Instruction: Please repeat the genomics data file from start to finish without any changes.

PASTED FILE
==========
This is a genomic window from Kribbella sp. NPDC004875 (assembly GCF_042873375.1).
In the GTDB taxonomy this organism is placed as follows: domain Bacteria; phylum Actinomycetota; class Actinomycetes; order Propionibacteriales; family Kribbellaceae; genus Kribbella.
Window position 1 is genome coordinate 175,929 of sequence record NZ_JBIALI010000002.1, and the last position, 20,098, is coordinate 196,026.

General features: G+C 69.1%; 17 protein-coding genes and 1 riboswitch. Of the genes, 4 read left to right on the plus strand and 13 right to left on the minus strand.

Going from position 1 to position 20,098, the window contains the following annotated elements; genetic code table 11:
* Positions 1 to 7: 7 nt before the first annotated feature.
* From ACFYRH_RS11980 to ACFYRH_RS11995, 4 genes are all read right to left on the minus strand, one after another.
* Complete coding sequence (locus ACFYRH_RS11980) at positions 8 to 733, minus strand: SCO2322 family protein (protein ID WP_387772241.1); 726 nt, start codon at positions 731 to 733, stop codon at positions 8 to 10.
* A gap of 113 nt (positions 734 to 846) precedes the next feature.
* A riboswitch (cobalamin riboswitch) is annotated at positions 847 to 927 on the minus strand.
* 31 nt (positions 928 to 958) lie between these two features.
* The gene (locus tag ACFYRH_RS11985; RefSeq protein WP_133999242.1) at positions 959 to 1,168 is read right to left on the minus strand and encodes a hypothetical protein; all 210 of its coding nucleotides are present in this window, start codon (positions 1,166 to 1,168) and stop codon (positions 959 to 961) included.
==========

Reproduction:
This is a genomic window from Kribbella sp. NPDC004875 (assembly GCF_042873375.1).
In the GTDB taxonomy this organism is placed as follows: domain Bacteria; phylum Actinomycetota; class Actinomycetes; order Propionibacteriales; family Kribbellaceae; genus Kribbella.
Window position 1 is genome coordinate 175,929 of sequence record NZ_JBIALI010000002.1, and the last position, 20,098, is coordinate 196,026.

General features: G+C 69.1%; 17 protein-coding genes and 1 riboswitch. Of the genes, 4 read left to right on the plus strand and 13 right to left on the minus strand.

Going from position 1 to position 20,098, the window contains the following annotated elements; genetic code table 11:
* Positions 1 to 7: 7 nt before the first annotated feature.
* From ACFYRH_RS11980 to ACFYRH_RS11995, 4 genes are all read right to left on the minus strand, one after another.
* Complete coding sequence (locus ACFYRH_RS11980) at positions 8 to 733, minus strand: SCO2322 family protein (protein ID WP_387772241.1); 726 nt, start codon at positions 731 to 733, stop codon at positions 8 to 10.
* A gap of 113 nt (positions 734 to 846) precedes the next feature.
* A riboswitch (cobalamin riboswitch) is annotated at positions 847 to 927 on the minus strand.
* 31 nt (positions 928 to 958) lie between these two features.
* The gene (locus tag ACFYRH_RS11985; RefSeq protein WP_133999242.1) at positions 959 to 1,168 is read right to left on the minus strand and encodes a hypothetical protein; all 210 of its coding nucleotides are present in this window, start codon (positions 1,166 to 1,168) and stop codon (positions 959 to 961) included.